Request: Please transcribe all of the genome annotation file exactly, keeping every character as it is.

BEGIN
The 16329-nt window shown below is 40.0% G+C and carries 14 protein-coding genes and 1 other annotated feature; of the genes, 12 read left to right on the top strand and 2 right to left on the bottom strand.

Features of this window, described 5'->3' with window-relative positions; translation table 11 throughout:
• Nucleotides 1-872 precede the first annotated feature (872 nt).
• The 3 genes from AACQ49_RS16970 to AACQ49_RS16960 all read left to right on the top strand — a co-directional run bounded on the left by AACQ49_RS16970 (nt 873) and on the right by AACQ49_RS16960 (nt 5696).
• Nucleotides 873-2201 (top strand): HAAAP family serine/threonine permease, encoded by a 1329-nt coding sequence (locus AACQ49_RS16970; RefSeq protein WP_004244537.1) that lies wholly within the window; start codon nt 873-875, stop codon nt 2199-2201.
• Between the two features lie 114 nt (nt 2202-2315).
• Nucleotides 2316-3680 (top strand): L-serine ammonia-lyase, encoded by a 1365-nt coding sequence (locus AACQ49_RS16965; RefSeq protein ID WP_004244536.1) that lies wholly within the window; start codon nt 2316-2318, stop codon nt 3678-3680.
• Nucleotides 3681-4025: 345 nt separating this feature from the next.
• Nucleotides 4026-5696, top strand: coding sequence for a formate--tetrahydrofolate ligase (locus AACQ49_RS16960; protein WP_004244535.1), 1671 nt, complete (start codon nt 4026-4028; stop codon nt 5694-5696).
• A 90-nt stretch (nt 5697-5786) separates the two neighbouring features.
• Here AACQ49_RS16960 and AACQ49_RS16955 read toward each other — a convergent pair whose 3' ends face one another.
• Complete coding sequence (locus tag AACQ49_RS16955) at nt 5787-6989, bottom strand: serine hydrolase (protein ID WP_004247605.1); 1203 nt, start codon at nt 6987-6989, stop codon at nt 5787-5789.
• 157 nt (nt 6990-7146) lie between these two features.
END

The 16329-nt window shown below is 40.0% G+C and carries 14 protein-coding genes and 1 other annotated feature; of the genes, 12 read left to right on the top strand and 2 right to left on the bottom strand.

Features of this window, described 5'->3' with window-relative positions; translation table 11 throughout:
• Nucleotides 1-872 precede the first annotated feature (872 nt).
• The 3 genes from AACQ49_RS16970 to AACQ49_RS16960 all read left to right on the top strand — a co-directional run bounded on the left by AACQ49_RS16970 (nt 873) and on the right by AACQ49_RS16960 (nt 5696).
• Nucleotides 873-2201 (top strand): HAAAP family serine/threonine permease, encoded by a 1329-nt coding sequence (locus AACQ49_RS16970; RefSeq protein WP_004244537.1) that lies wholly within the window; start codon nt 873-875, stop codon nt 2199-2201.
• Between the two features lie 114 nt (nt 2202-2315).
• Nucleotides 2316-3680 (top strand): L-serine ammonia-lyase, encoded by a 1365-nt coding sequence (locus AACQ49_RS16965; RefSeq protein ID WP_004244536.1) that lies wholly within the window; start codon nt 2316-2318, stop codon nt 3678-3680.
• Nucleotides 3681-4025: 345 nt separating this feature from the next.
• Nucleotides 4026-5696, top strand: coding sequence for a formate--tetrahydrofolate ligase (locus AACQ49_RS16960; protein WP_004244535.1), 1671 nt, complete (start codon nt 4026-4028; stop codon nt 5694-5696).
• A 90-nt stretch (nt 5697-5786) separates the two neighbouring features.
• Here AACQ49_RS16960 and AACQ49_RS16955 read toward each other — a convergent pair whose 3' ends face one another.
• Complete coding sequence (locus tag AACQ49_RS16955) at nt 5787-6989, bottom strand: serine hydrolase (protein ID WP_004247605.1); 1203 nt, start codon at nt 6987-6989, stop codon at nt 5787-5789.
• 157 nt (nt 6990-7146) lie between these two features.